Thursday, 22 July 2010
Wissenberg takes over from Ian Diamond who is moving on to be VC at Aberdeen. She joined the ESRC in 2003 as Director of Communications and Information. Previous to that, she had a varied academic career in London, Glasgow and her home country of the Netherlands. Wissenberg was assistant-director of Information Services and Systems at King's College London before joining the ESRC.
If you would like more information on any of these calls, or just want the Commission-speak deciphered, do get in touch.
Friday, 16 July 2010
Promoting Cross-Disciplinary Research aims to fund a small number of cross-disciplinary projects around:
- Quantitative Aspects of Understanding Behaviours, which could include:
- new models of social systems
- understanding behaviours and engineering behavioural change.
- understanding vs. simulation in decision making
- Behaviour could include: social relations, social practices, social structures, organisational behaviour, economic behaviour and social institutions
- Innovation at the Bottom of the Pyramid, which could include:
- Novel technologies for developing countries or deprived social systems.
- Disruptive technologies for development
- Optimisation of cutting edge technology
- Technical solutions very different from traditional approaches
Discipline-Hopping will be smaller awards, aimed at encouraging researchers to cross disciplinary boundaries. Up to £1 million has been earmarked for this targeted activity and, subject to the quality of the submissions received, it is anticipated that we will fund approximately 10 proposals. Deadline: 16 September 2010.
Thursday, 15 July 2010
Prof. Jon Williamson (SECL) and Dr Peter Bennett (DICE)will lead a workshop on collaborative and interdisciplinary research on Weds 15 September between 11.00am and 2.00pm.
Both Peter and Jon have worked extensively on large scale funded collaborative projects and with colleagues from other disciplines including the sciences, social sciences and humanities.
The workshop will cover:
- The benefits and drawbacks of working collaboratively
- Generating ideas for interdisciplinary research
- The logistics of building effective collaborations and managing projects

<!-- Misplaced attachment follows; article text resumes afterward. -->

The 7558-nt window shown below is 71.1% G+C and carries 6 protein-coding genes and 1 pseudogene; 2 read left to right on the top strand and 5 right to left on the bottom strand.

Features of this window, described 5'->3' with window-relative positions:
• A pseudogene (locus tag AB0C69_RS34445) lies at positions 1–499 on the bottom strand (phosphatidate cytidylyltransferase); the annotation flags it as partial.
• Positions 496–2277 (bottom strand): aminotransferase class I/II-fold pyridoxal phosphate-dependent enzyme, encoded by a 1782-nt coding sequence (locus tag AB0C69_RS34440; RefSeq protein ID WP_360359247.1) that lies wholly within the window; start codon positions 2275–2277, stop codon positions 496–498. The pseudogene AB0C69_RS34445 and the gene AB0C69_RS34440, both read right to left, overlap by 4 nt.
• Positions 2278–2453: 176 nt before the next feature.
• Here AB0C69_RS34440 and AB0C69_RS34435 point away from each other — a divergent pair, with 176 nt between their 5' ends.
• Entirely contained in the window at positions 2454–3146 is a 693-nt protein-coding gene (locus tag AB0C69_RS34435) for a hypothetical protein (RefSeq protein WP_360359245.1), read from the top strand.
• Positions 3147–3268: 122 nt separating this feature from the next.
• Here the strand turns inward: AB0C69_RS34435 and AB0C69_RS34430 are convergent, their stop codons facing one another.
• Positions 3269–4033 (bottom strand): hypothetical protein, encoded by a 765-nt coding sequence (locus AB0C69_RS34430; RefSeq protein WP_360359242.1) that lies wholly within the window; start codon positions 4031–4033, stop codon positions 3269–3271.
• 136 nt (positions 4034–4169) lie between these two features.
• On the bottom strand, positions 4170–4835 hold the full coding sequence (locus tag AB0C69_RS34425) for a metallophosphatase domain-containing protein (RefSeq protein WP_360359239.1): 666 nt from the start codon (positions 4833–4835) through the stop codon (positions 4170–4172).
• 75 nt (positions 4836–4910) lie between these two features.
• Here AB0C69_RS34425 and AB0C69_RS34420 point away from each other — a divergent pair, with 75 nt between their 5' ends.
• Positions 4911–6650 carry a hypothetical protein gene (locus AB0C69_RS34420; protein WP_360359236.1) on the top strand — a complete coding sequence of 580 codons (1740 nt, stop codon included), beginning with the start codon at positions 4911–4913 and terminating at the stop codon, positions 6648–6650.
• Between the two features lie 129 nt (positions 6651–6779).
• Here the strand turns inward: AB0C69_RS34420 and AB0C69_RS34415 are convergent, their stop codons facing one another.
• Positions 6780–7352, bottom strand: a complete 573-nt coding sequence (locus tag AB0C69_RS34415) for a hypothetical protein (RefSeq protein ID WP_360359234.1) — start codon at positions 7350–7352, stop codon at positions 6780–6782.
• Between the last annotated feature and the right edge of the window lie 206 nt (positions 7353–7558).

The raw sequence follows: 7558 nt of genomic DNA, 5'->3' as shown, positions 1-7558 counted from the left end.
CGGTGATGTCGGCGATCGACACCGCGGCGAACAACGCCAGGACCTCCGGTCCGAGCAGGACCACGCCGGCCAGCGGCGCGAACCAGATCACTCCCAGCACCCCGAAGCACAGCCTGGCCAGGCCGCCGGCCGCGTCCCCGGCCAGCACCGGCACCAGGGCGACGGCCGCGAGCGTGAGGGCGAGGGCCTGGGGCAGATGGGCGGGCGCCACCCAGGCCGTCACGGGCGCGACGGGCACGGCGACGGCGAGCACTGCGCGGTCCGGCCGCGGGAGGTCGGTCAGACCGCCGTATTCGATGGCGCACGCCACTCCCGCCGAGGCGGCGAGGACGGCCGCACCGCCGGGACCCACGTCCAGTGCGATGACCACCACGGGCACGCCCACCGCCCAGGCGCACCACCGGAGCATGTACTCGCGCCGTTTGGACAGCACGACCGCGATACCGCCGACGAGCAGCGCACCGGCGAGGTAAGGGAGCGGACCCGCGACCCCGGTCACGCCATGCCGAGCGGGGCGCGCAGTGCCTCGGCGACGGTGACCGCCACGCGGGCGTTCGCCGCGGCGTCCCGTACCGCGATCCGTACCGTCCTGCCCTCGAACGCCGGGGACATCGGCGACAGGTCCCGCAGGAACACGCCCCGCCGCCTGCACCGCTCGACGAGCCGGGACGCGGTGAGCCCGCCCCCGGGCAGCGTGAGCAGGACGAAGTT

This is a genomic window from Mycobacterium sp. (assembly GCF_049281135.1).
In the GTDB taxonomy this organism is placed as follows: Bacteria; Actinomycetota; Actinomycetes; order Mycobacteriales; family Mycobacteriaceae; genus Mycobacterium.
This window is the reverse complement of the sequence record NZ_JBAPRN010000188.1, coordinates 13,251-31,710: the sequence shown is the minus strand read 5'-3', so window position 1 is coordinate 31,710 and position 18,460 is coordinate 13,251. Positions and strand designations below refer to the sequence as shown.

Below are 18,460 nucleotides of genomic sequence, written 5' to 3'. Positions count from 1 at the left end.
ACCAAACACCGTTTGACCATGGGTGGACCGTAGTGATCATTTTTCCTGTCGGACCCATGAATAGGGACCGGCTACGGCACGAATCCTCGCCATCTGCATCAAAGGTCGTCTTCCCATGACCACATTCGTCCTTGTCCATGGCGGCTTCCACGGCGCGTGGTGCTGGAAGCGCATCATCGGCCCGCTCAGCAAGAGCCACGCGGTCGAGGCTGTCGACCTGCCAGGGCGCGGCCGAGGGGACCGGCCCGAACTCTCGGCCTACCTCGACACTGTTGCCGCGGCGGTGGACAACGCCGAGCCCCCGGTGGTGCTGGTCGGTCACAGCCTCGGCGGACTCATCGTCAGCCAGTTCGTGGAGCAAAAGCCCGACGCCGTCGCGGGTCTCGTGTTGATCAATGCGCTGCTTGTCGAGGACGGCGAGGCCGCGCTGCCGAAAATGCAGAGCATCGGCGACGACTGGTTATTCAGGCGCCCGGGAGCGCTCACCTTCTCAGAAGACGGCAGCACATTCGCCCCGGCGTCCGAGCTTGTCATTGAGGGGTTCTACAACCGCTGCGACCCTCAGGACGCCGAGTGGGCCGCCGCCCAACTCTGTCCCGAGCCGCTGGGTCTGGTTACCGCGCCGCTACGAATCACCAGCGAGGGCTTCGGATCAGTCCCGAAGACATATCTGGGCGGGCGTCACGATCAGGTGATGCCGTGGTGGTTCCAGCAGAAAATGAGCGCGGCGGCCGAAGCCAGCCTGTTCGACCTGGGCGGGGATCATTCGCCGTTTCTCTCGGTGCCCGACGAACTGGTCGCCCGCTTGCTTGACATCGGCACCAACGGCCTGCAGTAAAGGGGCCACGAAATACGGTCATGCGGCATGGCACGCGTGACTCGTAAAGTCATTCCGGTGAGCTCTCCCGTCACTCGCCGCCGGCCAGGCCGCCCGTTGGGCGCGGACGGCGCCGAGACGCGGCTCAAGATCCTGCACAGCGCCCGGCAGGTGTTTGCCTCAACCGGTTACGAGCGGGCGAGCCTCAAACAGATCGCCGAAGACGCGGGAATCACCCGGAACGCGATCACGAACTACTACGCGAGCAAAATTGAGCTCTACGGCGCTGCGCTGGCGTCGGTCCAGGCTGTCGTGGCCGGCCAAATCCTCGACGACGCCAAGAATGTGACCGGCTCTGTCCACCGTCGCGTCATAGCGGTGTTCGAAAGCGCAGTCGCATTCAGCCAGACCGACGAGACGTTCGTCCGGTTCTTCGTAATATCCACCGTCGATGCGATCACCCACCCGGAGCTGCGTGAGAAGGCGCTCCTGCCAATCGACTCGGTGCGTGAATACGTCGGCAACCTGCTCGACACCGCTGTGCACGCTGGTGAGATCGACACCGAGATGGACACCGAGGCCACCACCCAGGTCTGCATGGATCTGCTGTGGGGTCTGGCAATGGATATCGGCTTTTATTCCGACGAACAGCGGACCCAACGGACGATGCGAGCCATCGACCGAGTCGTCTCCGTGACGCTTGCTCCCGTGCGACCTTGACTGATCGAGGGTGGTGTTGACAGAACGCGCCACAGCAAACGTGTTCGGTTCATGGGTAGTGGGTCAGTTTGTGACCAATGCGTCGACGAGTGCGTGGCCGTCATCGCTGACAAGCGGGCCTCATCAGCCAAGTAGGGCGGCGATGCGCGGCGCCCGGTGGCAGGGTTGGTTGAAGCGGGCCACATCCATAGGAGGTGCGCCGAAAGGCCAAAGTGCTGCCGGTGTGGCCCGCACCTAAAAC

Work with others, he suggested: 'creative research partnerships represent very good value for money.' It's a timely reminder. It would be all to easy to retrench and stick to what you know in uncertain times. Branching out and striking up new collaborations takes time, energy and commitment, but could pay dividends. Henley's encouragement is timely: we're planning to run a workshop in September as part of the Grants Factory about how to foster collaborative partnerships. More details shortly.
However, the group met with a 'dogmatic' response. RCUK took their concerns 'very seriously,' but rejected them. Prof Don Braben, leader of the group, said that 'in my long experience of dealing with officialdom, I have not come across such an overtly dogmatic stance. Alan Thorpe and his colleagues were completely unmoved by scientific arguments, and indeed, refused in effect to discuss them.'
Tuesday, 13 July 2010
The second piece of news is that Two Brains Willetts, in his speech on 9 July, said that he 'appreciates why scientists are wary' of impact, going on to announce a delay of a year to the REF. The delay would mean submissions in 2013, with the results in 2014, to inform funding from 2015.
Wariness or consensus? Or consensus around wariness? You decide.
Monday, 12 July 2010
If you want to add your voice to the chorus currently building in objection to the cuts, send an email of support to Claire Smith at email@example.com.
Why are you a partner on this project?
What do you and your organisation hope to get out of this collaboration?
How have you and your organisation contributed to the preparation of the proposal and the Pathways to Impact included in the application?